She kept her promise, reading first, then sitting Jamie in his chair in the kitchen, letting him stir batter with her, and keeping up a chatter all the while. He missed Petey already-he kept looking at his twin's empty chair. She knew what he felt; she and Jade weren't twins, but she couldn't begin to imagine life without her sister. They'd gone away to separate schools, and learned then just how close they were. When she'd gotten the awful call from Scotland a year ago-and had not known just what had happened to her sister-it had been the most awful thing in the world.
She poured pancake batter onto the griddle and thought about how strange it was to be here-home. It was a grand old house, and had been here at least ten years before the Civil War. The rooms were big, and there was a porch with large white pillars and an old swinging chair. Her rocking horse was upstairs in the attic; there were still pictures of her mother on the walls. Liz had never touched those. But the house ...
The silver was Liz's. The cookware, even the griddle. The kitchen was different. For a moment Shanna missed her mother with all her heart.
The kitchen had been far more cluttered when her mom was alive. There had always been pictures all over the refrigerator, "artwork" by her and Jade. Their latest essays had been attached to the fridge as well by several silly, cheap magnets. Liz was not a clutter person. There weren't even snapshots of the twins on the refrigerator. Those were neatly kept in frames out in the parlor.
"Here you go, baby," she said, turning to Jamie with a plate of fresh pancakes.
"I'm not a baby!" he told her.
"I'm sorry, of course not. Want me to cut it up for you?"
He scowled at her. "I'm not a baby."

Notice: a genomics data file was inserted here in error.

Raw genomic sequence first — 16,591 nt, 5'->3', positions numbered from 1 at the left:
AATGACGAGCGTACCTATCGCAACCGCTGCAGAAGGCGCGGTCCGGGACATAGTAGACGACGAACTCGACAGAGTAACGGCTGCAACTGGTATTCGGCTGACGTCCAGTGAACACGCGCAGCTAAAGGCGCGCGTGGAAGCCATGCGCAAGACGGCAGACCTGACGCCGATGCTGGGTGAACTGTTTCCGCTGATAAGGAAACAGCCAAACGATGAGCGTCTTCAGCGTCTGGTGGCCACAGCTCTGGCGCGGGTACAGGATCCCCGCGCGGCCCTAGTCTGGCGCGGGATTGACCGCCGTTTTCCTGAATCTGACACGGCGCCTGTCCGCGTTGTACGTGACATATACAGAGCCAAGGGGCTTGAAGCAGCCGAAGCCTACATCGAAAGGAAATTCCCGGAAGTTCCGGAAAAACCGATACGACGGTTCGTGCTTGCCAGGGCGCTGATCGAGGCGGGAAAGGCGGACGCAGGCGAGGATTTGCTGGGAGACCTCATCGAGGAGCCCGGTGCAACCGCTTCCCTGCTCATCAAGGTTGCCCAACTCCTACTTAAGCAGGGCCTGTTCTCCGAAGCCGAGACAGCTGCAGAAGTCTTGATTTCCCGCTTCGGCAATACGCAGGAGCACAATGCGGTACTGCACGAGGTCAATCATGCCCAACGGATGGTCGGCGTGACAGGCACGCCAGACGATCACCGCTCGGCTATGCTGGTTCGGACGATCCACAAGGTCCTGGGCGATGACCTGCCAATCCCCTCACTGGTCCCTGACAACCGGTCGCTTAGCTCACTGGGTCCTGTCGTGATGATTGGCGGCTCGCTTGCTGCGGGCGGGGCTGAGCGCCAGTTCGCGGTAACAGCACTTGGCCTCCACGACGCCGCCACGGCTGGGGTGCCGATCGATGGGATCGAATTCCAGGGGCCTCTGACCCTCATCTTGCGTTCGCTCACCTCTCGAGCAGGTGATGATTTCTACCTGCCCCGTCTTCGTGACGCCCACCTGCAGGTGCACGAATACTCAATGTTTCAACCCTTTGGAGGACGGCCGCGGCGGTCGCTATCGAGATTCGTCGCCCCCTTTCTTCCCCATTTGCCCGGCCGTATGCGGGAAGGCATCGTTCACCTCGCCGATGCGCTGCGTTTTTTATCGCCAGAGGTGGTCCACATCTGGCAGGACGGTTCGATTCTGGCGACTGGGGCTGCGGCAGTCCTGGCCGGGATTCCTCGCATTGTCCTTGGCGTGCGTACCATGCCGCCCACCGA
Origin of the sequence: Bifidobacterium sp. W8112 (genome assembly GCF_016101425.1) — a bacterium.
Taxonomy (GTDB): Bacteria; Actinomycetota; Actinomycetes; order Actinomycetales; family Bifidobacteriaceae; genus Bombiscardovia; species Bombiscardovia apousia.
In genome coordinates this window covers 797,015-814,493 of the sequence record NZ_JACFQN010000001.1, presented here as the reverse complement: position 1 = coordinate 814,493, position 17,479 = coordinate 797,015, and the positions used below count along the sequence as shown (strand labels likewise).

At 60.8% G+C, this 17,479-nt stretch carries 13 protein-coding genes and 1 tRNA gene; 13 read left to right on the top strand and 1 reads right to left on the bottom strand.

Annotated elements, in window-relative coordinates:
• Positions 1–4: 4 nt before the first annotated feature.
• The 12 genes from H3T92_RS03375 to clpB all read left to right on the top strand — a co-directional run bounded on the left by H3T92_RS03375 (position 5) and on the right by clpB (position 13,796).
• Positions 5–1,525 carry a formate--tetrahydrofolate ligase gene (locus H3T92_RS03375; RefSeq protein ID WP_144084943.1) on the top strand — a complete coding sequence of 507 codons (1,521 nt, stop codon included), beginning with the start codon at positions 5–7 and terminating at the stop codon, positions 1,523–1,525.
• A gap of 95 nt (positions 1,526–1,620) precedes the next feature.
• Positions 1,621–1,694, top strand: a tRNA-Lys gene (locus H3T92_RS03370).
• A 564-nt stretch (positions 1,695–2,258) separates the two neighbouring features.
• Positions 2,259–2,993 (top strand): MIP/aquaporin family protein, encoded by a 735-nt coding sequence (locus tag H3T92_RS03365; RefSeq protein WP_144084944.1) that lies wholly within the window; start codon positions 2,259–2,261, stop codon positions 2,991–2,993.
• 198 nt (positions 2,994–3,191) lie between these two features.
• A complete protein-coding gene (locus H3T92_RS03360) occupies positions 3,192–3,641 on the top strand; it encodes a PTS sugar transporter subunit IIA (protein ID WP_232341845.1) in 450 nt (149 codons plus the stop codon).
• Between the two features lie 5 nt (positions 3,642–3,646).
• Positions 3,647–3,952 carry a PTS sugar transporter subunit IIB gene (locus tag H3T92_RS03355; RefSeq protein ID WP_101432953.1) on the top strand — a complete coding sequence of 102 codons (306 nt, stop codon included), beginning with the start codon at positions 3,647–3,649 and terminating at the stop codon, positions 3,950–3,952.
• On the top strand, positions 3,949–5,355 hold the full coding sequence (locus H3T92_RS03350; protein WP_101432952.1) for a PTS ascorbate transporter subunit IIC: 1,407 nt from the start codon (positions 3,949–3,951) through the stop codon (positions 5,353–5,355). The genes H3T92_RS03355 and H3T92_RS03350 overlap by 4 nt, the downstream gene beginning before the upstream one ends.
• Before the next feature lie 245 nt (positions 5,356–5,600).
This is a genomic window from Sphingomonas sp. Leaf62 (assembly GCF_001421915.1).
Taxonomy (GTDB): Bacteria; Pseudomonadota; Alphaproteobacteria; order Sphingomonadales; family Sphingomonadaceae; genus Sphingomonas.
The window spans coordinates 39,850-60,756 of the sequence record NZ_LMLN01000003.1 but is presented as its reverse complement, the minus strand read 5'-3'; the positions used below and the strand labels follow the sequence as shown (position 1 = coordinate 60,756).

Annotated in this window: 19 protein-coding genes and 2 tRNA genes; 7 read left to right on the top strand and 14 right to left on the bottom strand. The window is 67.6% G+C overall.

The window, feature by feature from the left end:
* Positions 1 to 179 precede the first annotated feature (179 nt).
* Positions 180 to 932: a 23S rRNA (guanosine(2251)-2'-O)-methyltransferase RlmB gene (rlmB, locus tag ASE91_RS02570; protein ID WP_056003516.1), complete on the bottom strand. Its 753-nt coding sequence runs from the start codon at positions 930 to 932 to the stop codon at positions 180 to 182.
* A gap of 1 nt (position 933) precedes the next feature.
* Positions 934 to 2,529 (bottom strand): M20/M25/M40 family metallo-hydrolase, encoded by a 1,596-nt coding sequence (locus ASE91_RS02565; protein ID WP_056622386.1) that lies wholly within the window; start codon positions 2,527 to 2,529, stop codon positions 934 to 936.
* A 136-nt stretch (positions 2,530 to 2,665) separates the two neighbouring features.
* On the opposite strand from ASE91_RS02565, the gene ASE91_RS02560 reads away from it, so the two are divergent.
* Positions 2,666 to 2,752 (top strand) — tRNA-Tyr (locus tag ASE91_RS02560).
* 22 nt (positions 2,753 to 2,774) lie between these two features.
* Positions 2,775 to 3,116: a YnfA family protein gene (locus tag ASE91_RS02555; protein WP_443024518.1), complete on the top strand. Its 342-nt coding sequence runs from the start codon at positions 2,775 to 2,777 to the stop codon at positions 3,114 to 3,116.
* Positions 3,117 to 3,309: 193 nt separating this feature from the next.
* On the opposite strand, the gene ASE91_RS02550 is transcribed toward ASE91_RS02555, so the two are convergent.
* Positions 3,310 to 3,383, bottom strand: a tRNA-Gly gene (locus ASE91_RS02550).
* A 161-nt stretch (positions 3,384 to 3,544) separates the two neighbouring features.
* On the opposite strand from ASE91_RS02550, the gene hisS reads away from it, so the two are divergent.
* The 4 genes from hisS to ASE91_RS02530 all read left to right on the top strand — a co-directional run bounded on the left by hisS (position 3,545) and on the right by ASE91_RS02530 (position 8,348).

"I know. Silly me. You're almost three."
The great thing about a kid his age was that a scowl didn't last. Jamie beamed at her now. He pointed at the kitchen window with his fork. "There's a man, Shanny." He might be almost three, and not at all a baby in his own mind, but he still didn't have her name quite right. He always called her Shanny.
"A man?" she spun around. There was no one there. "I don't see anyone, kiddo." The scowl came back. "Saw him! Looking in."
"I'll see," she said. She exited the kitchen, walking through the dining room to the open hallway and the front door. The wooden door had been left open; the screen door had been latched. She opened the screen door, stepped out to the porch, and looked around. "Hello? Is anyone there?" She saw no one.
"Can I help you? If you're there, show yourself!"
The phone started to ring.
"Liz!" she said, running back inside. The screen door swung. Shut, open, shut.
She raced into the kitchen and checked to see that Jamie was still safely in his seat. She all but wrenched the kitchen extension off the wall.
"Shanna! I was getting worried."
"I was running a bit."
"It scared me when you didn't answer. So many awful things happen these days ... that's why your father was out so early. His job is to edit these days, not walk the streets, but ... well, never mind. I'm on my way home. They gave Petey some magical shot, then left me in one of the little cubicles in the emergency room with him for an hour. They told me that if the shot didn't help him, they'd have to admit him. But it worked; his temperature is normal, and he's much better."
"Liz, that's great. But we're fine. You don't need to hurry."
"Frankly, I'm exhausted. I'll be glad to get back home."
"We'll be here."
"Great. Keep the place locked up tight, okay?" Shanna felt an odd, creeping sensation. "Why? I mean, I will, but I grew up here, Liz. This neighborhood is as safe as they get."
"Oh, I know. It's just that.. . I'm not sure what's going on, but something very bad has happened in the city, and your father is out because they're not sure what they want in the media. I mean, they're not trying to hold back freedom of speech or anything, but there was a murder, I believe, and they don't want the public to know the details."
"We're locked up. We'll be careful. See you soon." She hung up, grimaced at Jamie, and went racing back through the house.
The screen door was wide open, welcoming any kook who happened to be walking by.
"Shoot!" Shanna said under her breath. She quickly closed and latched the door.
She walked back in. Jamie was munching pancakes. "Mommy's coming. With Petey?"
"Yep. Petey's a bunch better. They're both coming home right now." She shivered. She accepted the piece of pancake he insisted she take. "Only a sister would do this, kiddo," she told him, ruffling his hair.
She shivered and looked around.